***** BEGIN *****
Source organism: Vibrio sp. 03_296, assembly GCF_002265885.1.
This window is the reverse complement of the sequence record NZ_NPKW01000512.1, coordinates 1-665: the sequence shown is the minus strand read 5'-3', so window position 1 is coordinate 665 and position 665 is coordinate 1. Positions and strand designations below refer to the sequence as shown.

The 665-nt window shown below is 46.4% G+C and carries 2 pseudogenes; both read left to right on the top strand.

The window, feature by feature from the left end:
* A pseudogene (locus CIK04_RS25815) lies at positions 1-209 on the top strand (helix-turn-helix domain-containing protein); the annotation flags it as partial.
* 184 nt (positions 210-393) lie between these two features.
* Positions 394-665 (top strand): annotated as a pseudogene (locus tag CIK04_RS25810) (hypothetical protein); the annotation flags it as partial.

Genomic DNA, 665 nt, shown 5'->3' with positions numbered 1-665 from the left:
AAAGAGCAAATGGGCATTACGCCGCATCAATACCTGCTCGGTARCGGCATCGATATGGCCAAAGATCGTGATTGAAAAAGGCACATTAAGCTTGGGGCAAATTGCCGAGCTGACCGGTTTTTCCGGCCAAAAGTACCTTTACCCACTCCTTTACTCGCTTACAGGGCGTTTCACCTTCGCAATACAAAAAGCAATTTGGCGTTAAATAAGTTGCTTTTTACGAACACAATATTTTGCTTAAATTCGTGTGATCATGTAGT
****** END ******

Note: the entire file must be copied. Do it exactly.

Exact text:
Source organism: Vibrio sp. 03_296, assembly GCF_002265885.1.
This window is the reverse complement of the sequence record NZ_NPKW01000512.1, coordinates 1-665: the sequence shown is the minus strand read 5'-3', so window position 1 is coordinate 665 and position 665 is coordinate 1. Positions and strand designations below refer to the sequence as shown.

The 665-nt window shown below is 46.4% G+C and carries 2 pseudogenes; both read left to right on the top strand.

The window, feature by feature from the left end:
* A pseudogene (locus CIK04_RS25815) lies at positions 1-209 on the top strand (helix-turn-helix domain-containing protein); the annotation flags it as partial.
* 184 nt (positions 210-393) lie between these two features.
* Positions 394-665 (top strand): annotated as a pseudogene (locus tag CIK04_RS25810) (hypothetical protein); the annotation flags it as partial.

Genomic DNA, 665 nt, shown 5'->3' with positions numbered 1-665 from the left:
AAAGAGCAAATGGGCATTACGCCGCATCAATACCTGCTCGGTARCGGCATCGATATGGCCAAAGATCGTGATTGAAAAAGGCACATTAAGCTTGGGGCAAATTGCCGAGCTGACCGGTTTTTCCGGCCAAAAGTACCTTTACCCACTCCTTTACTCGCTTACAGGGCGTTTCACCTTCGCAATACAAAAAGCAATTTGGCGTTAAATAAGTTGCTTTTTACGAACACAATATTTTGCTTAAATTCGTGTGATCATGTAGT